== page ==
If you’ve never driven through Texas—especially west on Interstate 10 from Austin to Marfa—you’re definitely missing out. Among the state’s many glories are more than a dozen national parks, monuments, recreation areas, memorials, preserves, and historic sites. We asked longtime National Parks Service employee Russ Whitlock, state coordinator for Texas National Parks, to walk us through some of the Lone Star State’s greatest (natural) hits.
Because it’s so expansive, Texas is not only the high plains and mesas you might envision. It truly contains multitudes: The eastern part of the state is all piney woods, which give way to the Hill Country and its live oaks, before finally becoming the sweeping steppes and grasslands Texas is best known for.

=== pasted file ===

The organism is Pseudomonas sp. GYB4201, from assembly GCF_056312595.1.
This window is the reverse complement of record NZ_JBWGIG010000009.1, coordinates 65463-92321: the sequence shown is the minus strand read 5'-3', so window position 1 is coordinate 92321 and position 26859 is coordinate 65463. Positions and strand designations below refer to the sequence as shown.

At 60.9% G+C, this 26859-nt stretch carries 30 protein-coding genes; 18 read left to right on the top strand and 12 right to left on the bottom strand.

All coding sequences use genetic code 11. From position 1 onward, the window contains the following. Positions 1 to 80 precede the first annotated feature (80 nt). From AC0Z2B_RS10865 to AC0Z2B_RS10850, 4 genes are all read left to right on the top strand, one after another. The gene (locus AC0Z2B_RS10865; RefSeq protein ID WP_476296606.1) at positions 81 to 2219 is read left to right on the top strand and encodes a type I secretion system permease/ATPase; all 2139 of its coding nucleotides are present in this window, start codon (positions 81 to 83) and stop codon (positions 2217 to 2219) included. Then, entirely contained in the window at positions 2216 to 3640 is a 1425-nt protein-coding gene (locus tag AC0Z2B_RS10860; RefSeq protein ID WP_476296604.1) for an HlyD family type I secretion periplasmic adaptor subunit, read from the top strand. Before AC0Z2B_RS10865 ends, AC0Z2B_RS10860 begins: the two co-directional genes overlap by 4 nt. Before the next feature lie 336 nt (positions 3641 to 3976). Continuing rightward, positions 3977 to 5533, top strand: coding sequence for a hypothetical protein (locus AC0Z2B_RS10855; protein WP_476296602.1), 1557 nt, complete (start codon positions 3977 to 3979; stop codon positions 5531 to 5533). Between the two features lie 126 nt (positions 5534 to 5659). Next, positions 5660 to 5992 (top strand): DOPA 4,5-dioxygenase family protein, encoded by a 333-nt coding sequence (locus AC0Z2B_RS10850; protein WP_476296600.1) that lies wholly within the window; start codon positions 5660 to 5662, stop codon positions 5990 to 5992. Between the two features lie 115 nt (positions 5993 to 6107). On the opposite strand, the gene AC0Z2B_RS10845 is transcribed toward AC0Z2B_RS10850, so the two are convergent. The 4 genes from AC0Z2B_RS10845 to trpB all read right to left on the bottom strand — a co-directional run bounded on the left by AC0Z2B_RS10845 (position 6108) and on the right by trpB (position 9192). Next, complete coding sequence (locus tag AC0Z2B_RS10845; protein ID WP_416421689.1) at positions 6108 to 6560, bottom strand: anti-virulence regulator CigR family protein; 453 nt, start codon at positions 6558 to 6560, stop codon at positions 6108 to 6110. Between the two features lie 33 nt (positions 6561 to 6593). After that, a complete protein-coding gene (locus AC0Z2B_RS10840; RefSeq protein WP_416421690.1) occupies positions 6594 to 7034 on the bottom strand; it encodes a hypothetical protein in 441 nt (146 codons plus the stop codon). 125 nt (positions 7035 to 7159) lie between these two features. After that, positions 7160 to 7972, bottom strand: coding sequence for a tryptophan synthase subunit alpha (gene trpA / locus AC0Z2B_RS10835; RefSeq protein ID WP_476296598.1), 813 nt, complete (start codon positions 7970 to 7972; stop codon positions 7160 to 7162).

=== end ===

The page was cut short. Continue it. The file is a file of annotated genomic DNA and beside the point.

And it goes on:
Appreciate the Biodiversity
Start in the east, in Beaumont’s national preserve Big Thicket, home to “well over 100,000 acres of protected land,” he says. “It’s one of the most biodiverse areas in the nation, even in the world.” Because of its size, Big Thicket is a patchwork of creeks, bayous, forests, and at least 40 full miles of trails. It’s “Appalachia meets Southern meets Western meets Central meets plants meets wildlife,” he laughs.